A major part of institutionalizing climate action means implementing it into the academic curriculum:
Higher education has an obligation to lead in creating a healthy, just, and sustainable society.
It is essential that campus climate action plans address the curricular component of this problem by making climate change and sustainability a part of the curriculum and other educational experience for all students. Curriculum changes should involve all students given the critical nature of the climate and sustainability challenges we face and the urgent need for future professionals, leaders and citizens in all disciplines to be engaged and part of the solution to these problems.
AASHE is currently putting together an academic guidance document, to “assist with the transformation of higher education for the 21st century.” Transformation—that’s another concept we’ve been observing. It has connections with another architect of the Delaware res life program, Shakti Butler. According to Butler, transformative learning is an "intuitive, imaginative, or spiritual process" that produces "structural shifts in thoughts and feelings." Butler elucidates, “Expanding and evolving human consciousness supports social transformation that embodies joy, peace and equity for all people.”
We’ve called these folks “sustainatopians” for good reason.
In any case, eco-activism is marching on into the classroom. AASHE provides a list of “some other specific ideas for greening academics.” Here are a few:
- Establish a sustainability graduation requirement
- Conduct your greenhouse gas inventory or campus environmental audit as a student or class project
- Participate in national climate change awareness raising and action initiatives like “Focus the Nation” and the “National Teach-In on Global Warming”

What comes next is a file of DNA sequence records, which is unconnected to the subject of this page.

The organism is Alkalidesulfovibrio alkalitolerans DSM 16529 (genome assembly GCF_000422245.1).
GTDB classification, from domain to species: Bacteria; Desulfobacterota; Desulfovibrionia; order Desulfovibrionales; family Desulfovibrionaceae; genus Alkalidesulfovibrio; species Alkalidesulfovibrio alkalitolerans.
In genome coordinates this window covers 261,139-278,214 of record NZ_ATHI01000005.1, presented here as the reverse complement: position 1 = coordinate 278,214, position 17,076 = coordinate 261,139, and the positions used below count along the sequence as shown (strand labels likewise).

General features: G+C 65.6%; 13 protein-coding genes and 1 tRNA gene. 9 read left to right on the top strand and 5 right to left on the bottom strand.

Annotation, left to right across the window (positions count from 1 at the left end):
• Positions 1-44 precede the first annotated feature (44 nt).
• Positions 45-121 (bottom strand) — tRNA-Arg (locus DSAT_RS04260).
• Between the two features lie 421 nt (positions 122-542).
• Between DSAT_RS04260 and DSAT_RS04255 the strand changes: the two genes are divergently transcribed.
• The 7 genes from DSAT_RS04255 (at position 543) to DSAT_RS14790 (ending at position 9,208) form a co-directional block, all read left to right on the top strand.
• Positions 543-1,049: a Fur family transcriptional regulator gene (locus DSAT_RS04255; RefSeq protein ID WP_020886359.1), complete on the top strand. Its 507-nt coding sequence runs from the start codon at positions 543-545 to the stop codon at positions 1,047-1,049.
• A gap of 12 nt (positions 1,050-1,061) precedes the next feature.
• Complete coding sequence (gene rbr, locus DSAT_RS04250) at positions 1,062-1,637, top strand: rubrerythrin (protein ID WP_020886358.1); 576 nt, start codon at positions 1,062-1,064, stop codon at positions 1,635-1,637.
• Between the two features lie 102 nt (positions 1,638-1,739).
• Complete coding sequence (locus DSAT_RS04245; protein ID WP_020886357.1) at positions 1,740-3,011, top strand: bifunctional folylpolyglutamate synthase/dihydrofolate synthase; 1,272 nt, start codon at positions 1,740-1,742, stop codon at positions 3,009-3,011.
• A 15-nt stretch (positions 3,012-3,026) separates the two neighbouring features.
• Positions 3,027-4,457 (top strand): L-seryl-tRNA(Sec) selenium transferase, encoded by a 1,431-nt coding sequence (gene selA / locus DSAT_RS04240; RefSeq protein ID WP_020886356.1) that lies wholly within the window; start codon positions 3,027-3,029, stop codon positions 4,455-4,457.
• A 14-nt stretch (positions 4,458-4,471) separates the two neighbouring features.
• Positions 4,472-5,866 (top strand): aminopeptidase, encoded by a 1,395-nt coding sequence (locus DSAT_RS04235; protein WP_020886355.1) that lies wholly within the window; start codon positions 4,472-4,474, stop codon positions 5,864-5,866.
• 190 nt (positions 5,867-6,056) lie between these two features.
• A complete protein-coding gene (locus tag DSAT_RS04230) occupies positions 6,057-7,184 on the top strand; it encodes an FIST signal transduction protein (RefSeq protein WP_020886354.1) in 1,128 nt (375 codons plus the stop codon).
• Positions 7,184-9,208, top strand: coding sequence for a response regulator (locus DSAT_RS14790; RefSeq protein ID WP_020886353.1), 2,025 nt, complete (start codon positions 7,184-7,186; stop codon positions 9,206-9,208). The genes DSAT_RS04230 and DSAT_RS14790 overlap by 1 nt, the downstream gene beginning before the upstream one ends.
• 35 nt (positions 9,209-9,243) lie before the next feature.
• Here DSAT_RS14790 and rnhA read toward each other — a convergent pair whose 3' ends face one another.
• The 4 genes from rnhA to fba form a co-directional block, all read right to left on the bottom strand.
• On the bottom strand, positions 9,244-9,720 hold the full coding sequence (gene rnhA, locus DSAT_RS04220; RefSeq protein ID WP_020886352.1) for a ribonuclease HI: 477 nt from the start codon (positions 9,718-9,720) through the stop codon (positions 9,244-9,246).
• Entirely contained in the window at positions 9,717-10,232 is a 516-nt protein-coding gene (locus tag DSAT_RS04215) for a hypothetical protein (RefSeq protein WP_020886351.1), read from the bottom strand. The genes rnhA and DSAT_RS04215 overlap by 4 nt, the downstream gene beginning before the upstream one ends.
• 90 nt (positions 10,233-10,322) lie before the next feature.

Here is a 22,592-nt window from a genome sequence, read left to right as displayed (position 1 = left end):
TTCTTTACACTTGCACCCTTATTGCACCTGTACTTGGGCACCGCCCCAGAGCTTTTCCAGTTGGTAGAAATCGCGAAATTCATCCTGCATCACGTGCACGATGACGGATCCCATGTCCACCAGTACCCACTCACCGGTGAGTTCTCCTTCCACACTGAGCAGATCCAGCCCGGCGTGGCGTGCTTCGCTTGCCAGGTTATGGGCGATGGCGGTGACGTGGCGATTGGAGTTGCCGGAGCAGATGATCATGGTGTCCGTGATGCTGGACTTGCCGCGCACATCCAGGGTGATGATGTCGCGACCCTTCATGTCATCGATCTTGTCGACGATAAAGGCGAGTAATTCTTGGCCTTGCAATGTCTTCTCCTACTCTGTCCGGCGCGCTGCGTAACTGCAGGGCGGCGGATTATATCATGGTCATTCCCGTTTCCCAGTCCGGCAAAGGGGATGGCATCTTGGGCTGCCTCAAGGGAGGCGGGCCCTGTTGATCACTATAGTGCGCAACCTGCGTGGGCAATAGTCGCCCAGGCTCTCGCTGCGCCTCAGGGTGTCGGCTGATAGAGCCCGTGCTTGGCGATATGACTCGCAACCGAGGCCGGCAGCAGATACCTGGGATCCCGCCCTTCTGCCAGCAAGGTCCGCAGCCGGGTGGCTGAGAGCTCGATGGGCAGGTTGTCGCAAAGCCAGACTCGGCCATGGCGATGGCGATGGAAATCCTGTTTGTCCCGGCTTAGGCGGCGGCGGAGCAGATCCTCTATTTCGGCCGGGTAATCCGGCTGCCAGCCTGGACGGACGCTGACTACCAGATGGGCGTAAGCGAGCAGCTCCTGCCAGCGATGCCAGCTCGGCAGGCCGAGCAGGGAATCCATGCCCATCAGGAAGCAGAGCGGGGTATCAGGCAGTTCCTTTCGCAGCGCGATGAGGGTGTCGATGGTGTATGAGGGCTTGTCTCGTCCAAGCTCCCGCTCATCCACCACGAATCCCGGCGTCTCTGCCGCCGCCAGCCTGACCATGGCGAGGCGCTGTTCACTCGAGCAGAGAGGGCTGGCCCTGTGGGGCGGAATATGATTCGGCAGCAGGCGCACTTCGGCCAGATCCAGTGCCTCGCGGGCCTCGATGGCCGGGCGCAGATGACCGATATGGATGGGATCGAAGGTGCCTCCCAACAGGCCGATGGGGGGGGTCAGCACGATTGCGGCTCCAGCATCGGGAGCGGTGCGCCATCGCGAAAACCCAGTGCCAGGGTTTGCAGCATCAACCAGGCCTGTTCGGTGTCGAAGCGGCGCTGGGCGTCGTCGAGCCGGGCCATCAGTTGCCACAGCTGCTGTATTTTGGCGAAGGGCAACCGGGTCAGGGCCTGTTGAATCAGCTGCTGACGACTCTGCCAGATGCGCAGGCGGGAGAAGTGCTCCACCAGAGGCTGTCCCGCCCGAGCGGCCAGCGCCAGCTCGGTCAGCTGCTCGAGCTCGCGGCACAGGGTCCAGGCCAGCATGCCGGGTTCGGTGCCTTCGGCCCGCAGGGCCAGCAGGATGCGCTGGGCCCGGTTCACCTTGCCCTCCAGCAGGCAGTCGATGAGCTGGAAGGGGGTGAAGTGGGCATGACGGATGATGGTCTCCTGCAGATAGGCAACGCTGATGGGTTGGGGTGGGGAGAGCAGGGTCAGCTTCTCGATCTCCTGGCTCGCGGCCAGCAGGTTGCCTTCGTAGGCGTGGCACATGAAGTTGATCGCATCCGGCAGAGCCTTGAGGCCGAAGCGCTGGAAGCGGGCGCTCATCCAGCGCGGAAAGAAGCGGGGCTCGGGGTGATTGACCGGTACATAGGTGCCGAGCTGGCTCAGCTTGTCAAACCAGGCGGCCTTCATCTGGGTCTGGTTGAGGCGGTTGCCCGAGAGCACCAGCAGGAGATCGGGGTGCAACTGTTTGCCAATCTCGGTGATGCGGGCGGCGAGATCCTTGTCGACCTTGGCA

- Encourage and empower student environmental activism and clubs
- Organize an annual campus climate summit
- Invite nationally renowned expert speakers on climate change and sustainability to your campus
- Create Student Life residential environmental education initiatives such as “Eco-Reps,” on-campus sustainable living opportunities, etc.
Students aren’t the only ones who may face something like a “sustainability graduation requirement.” Section 10.4: What if Your President Leaves? boldly prescribes a climate action “litmus test” when hiring new campus leaders:
One danger or contingency all colleges and universities face is that a supportive campus president will leave and be replaced by a new leader who is not as interested in developing or implementing a CAP. If this happens, a lot of ground can be lost. Thus it is imperative that campus supporters of your climate commitment and CAP strongly insist that the selection process for new campus leaders include a climate action “litmus test.” While all new college and university leaders can be expected to bring to their job a list of their own priorities, it is essential that climate protection and climate leadership be among their top concerns.
If despite these efforts the new president is less supportive, it is important that there is a broad and deep awareness and support of your campus climate action plan among faculty, students, staff, alumni, and trustees, so that any loss in momentum is minimal.
Have universities already begun to administer climate action litmus tests to measure whether faculty, students, staff, alumni, and trustees possess “a broad and deep awareness and support” of the reigning CAP? As far as we can tell, not yet. Only one out of all the current Chronicle of Higher Education career ads requires candidates to “support Board adopted sustainability principles.”
But with 620 colleges and universities stampeding on in allegiance—now steered by AASHE’s how-to guide, that litmus test is not far off. The case of Virginia Tech’s diversity assessment was enough to chill the atmosphere for faculty there. We’ll be watching for the sustainability equivalent, which will sacrifice freedom of conscience for a green regime of ideology supreme.
Coming soon to executive job ads in higher ed: “proven commitment to sustainability a must.” Which might be translated in advance, “Those committed to free inquiry and academic integrity need not apply.”